Latvia in brief - 2004-01-15

  • 2004-01-15
Parliament's defense and internal affairs committee amended the country's criminal law in its final reading and removed any penalty for the theft of less than 80 lats (117 euros), sparking public outrage. The legal affairs committee said that the law should be back into effect by later this week. But because of the change those that were held for stealing less than 80 lats will be released.

President Vaira Vike-Freiberga met German President Johannes Rau to discuss bilateral relations and the future of the European Union. Vike-Freiberga also stressed the role of small countries in the enlarged union with Angela Merkel, chairwoman of the German Christian Democratic Union.
Latvia has the highest mortality rate in Europe at 14.1 for every 1,000 inhabitants, according to a new report by Eurostat. Rates in Estonia and Lithuania were slightly better at 13.3 and 11.8 per 1,000 people, respectively.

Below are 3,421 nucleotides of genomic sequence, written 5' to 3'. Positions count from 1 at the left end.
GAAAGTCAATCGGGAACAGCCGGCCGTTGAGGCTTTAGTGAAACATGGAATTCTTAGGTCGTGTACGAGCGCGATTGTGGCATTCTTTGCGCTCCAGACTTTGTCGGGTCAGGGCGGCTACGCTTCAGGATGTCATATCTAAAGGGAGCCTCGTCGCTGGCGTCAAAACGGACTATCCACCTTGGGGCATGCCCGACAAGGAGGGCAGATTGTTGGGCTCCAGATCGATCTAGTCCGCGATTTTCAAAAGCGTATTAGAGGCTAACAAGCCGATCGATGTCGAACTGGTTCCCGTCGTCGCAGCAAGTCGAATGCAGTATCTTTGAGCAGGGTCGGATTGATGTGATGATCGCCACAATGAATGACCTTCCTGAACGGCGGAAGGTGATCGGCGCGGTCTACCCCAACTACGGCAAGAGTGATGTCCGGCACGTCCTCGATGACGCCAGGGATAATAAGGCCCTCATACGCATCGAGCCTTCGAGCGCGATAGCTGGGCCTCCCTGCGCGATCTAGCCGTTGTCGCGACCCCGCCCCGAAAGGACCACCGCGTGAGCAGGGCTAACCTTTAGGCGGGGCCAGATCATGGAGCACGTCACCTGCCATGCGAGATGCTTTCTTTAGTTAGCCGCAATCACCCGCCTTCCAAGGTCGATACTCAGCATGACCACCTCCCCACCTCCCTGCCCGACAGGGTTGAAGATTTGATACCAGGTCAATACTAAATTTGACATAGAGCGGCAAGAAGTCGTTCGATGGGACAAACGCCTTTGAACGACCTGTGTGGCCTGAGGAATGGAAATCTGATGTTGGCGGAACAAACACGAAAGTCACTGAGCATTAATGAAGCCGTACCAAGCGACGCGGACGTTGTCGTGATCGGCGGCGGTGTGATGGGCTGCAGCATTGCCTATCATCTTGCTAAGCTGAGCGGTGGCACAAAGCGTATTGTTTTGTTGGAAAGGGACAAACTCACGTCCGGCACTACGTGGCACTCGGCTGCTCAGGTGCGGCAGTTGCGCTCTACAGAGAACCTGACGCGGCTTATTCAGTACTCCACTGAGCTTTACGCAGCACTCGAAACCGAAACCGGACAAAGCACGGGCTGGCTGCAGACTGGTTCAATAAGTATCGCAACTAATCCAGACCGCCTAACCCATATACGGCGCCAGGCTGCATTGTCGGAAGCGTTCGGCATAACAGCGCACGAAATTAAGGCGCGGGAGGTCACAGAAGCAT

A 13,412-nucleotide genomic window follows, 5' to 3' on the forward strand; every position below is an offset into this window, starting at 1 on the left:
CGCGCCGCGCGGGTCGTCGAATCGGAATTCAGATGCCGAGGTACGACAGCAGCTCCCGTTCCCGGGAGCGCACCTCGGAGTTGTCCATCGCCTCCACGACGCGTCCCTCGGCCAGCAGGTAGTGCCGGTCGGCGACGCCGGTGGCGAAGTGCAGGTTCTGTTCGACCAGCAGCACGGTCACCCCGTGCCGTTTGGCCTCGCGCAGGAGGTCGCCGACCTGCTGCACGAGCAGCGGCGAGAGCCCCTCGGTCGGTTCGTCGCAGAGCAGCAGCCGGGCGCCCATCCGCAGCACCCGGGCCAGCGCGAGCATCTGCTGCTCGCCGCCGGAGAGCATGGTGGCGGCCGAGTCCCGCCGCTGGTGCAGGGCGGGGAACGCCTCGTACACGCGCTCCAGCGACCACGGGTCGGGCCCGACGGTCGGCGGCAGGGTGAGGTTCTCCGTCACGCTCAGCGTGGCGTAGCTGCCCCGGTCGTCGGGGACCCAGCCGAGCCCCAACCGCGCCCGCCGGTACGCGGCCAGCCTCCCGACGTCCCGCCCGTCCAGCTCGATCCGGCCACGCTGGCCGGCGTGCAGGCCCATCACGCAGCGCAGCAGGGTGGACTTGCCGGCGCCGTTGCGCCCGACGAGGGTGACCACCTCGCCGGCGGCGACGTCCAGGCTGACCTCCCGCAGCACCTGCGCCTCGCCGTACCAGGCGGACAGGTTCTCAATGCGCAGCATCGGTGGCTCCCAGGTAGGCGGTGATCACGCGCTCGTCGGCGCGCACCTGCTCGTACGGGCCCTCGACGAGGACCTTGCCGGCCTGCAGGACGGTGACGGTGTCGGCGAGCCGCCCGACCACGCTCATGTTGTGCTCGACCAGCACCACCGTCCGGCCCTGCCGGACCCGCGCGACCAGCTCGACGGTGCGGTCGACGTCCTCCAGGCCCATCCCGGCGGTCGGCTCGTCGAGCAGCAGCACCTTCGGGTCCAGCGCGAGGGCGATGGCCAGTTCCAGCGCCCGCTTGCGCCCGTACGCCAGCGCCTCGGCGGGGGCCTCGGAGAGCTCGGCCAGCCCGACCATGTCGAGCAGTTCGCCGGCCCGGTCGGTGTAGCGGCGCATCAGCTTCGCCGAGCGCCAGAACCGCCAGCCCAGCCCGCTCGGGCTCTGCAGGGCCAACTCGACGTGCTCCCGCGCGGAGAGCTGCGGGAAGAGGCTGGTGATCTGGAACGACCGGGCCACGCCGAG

Latvian soldiers left for Iraq to serve as peacekeepers in the first battalion of the multinational force located in the Polish controlled zone. The 101 newly sent soldiers will relieve Latvian military presently serving there. The country currently has 123 soldiers stationed in Iraq.

The remains of the four Latvian mountain climbers who died on Mt. Cook in New Zealand a month ago arrived in Latvia. Teodors Kirsis, one of Latvia's most experienced climbers and a recipient of the Three Star Order, Latvia's highest honor, along with his daughter Evija, Ilmars Bernans and Aivars Prosenkovs fell to their deaths this past December.

The first gay marriage in the Baltic states was held in Latvia, uniting in ceremony Oskars Krumins and Aigars Rubezis. Maris Sants, a defrocked Lutheran priest, preformed the ceremony, which was not legally binding.

A businessman was found shot in his backyard at his home in Jurmala. The victim was identified only as Mihails and was reportedly a co-owner of an agricultural produce company.